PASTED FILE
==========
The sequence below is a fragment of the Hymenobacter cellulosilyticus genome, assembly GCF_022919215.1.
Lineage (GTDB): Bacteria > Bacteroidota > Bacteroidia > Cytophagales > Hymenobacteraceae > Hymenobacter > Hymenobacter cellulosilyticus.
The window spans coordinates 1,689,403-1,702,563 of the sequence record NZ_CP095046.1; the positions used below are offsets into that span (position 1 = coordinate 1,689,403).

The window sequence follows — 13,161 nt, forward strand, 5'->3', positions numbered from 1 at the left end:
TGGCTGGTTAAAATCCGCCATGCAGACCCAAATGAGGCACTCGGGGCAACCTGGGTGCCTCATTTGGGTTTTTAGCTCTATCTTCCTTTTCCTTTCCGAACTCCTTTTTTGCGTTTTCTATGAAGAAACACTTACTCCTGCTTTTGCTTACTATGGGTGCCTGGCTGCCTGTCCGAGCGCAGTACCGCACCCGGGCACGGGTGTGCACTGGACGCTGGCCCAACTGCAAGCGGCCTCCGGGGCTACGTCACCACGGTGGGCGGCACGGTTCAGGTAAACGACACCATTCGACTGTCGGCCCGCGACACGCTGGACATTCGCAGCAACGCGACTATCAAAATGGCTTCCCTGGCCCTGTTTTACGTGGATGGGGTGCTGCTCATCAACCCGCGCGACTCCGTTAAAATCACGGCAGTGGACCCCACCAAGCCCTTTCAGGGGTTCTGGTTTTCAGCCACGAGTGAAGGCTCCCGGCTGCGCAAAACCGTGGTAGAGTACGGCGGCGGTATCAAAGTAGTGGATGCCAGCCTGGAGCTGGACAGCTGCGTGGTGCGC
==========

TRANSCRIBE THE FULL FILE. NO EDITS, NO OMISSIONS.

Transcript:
The sequence below is a fragment of the Hymenobacter cellulosilyticus genome, assembly GCF_022919215.1.
Lineage (GTDB): Bacteria > Bacteroidota > Bacteroidia > Cytophagales > Hymenobacteraceae > Hymenobacter > Hymenobacter cellulosilyticus.
The window spans coordinates 1,689,403-1,702,563 of the sequence record NZ_CP095046.1; the positions used below are offsets into that span (position 1 = coordinate 1,689,403).

The window sequence follows — 13,161 nt, forward strand, 5'->3', positions numbered from 1 at the left end:
TGGCTGGTTAAAATCCGCCATGCAGACCCAAATGAGGCACTCGGGGCAACCTGGGTGCCTCATTTGGGTTTTTAGCTCTATCTTCCTTTTCCTTTCCGAACTCCTTTTTTGCGTTTTCTATGAAGAAACACTTACTCCTGCTTTTGCTTACTATGGGTGCCTGGCTGCCTGTCCGAGCGCAGTACCGCACCCGGGCACGGGTGTGCACTGGACGCTGGCCCAACTGCAAGCGGCCTCCGGGGCTACGTCACCACGGTGGGCGGCACGGTTCAGGTAAACGACACCATTCGACTGTCGGCCCGCGACACGCTGGACATTCGCAGCAACGCGACTATCAAAATGGCTTCCCTGGCCCTGTTTTACGTGGATGGGGTGCTGCTCATCAACCCGCGCGACTCCGTTAAAATCACGGCAGTGGACCCCACCAAGCCCTTTCAGGGGTTCTGGTTTTCAGCCACGAGTGAAGGCTCCCGGCTGCGCAAAACCGTGGTAGAGTACGGCGGCGGTATCAAAGTAGTGGATGCCAGCCTGGAGCTGGACAGCTGCGTGGTGCGC